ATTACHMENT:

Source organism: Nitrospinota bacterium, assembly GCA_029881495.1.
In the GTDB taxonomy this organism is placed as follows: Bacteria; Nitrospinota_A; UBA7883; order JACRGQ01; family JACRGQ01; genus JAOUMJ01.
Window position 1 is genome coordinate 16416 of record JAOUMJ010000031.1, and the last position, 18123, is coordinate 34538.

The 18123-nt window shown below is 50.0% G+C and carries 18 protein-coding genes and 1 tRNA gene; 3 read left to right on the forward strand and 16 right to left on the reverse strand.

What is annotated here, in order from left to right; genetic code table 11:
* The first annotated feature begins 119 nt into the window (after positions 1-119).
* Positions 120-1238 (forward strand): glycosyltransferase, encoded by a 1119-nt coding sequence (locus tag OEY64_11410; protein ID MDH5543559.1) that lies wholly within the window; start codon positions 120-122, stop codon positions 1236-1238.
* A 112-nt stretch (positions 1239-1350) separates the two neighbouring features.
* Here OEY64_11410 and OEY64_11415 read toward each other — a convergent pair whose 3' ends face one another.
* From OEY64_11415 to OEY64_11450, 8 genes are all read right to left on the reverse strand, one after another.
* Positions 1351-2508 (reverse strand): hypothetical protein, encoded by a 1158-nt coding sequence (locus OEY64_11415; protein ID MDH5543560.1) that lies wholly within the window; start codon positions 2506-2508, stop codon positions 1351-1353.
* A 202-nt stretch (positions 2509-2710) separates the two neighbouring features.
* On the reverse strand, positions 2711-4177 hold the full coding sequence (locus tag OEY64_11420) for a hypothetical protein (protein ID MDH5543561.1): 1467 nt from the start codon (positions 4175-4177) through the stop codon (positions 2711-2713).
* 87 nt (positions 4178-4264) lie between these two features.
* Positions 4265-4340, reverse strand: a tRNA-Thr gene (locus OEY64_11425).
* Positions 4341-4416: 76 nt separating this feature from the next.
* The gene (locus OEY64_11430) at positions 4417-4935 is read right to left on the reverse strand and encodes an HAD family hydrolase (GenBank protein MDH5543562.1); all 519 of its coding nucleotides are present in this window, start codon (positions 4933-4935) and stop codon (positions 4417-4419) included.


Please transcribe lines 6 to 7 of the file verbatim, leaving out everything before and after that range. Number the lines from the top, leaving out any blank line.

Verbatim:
* The first annotated feature begins 119 nt into the window (after positions 1-119).
* Positions 120-1238 (forward strand): glycosyltransferase, encoded by a 1119-nt coding sequence (locus tag OEY64_11410; protein ID MDH5543559.1) that lies wholly within the window; start codon positions 120-122, stop codon positions 1236-1238.